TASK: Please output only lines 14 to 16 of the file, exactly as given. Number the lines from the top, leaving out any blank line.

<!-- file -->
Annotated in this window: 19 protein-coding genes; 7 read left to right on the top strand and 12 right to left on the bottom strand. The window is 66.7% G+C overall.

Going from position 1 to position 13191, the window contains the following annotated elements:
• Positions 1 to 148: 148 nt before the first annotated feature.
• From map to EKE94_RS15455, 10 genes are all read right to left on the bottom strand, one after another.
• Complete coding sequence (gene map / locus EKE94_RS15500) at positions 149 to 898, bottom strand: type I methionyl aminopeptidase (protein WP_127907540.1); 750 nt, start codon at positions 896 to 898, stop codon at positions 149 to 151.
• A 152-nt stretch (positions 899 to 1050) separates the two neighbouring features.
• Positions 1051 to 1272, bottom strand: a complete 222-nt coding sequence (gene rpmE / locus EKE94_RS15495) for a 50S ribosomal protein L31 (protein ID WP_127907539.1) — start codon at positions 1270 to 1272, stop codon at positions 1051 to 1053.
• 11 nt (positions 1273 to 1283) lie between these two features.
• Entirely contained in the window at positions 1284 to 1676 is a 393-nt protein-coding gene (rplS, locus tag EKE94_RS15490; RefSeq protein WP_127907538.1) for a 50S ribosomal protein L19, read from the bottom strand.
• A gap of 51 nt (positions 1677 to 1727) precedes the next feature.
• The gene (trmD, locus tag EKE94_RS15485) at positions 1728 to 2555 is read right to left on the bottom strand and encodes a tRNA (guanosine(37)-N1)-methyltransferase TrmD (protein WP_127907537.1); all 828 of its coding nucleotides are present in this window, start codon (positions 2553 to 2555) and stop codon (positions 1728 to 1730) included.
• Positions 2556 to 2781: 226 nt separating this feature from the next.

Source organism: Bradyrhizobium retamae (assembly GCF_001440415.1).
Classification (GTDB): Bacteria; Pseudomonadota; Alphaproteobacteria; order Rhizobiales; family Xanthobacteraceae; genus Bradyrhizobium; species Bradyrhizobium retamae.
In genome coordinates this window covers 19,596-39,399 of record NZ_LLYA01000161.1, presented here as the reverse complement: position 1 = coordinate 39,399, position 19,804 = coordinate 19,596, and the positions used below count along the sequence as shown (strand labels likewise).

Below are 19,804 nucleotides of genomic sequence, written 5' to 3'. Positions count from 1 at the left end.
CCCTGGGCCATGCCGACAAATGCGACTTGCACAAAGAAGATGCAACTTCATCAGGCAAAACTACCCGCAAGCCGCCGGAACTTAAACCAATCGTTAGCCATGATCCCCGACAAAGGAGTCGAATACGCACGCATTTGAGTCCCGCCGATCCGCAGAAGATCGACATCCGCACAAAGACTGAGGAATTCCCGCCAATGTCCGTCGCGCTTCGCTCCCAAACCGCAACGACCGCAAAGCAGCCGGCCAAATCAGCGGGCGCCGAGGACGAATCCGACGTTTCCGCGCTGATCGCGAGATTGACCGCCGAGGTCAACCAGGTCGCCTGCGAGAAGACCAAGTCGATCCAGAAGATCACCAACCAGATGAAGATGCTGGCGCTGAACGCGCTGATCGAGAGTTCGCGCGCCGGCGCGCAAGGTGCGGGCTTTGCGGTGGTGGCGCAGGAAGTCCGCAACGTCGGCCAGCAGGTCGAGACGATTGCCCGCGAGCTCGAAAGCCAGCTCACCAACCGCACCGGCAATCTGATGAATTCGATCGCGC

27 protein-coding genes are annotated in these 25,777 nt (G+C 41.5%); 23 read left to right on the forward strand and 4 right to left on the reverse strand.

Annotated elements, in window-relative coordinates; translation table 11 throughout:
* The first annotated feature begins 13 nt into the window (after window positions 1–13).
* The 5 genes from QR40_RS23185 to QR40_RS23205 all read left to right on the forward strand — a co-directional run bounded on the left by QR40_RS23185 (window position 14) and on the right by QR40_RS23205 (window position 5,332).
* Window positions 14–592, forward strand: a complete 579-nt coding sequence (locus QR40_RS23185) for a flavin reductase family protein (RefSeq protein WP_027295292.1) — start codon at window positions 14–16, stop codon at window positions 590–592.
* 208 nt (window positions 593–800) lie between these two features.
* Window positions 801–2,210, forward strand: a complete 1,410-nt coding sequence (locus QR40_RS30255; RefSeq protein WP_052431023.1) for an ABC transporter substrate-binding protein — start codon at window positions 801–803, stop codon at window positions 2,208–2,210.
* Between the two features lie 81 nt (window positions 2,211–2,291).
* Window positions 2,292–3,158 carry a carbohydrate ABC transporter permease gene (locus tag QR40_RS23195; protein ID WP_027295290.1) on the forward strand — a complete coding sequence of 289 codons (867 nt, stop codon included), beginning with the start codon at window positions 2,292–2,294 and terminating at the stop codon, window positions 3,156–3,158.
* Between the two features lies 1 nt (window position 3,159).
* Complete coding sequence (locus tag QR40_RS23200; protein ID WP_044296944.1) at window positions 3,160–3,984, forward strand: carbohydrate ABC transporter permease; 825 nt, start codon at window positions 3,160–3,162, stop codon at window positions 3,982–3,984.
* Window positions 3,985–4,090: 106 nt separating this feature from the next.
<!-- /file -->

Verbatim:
Classification (GTDB): Bacteria; Pseudomonadota; Alphaproteobacteria; order Rhizobiales; family Xanthobacteraceae; genus Bradyrhizobium; species Bradyrhizobium retamae.
In genome coordinates this window covers 19,596-39,399 of record NZ_LLYA01000161.1, presented here as the reverse complement: position 1 = coordinate 39,399, position 19,804 = coordinate 19,596, and the positions used below count along the sequence as shown (strand labels likewise).

Below are 19,804 nucleotides of genomic sequence, written 5' to 3'. Positions count from 1 at the left end.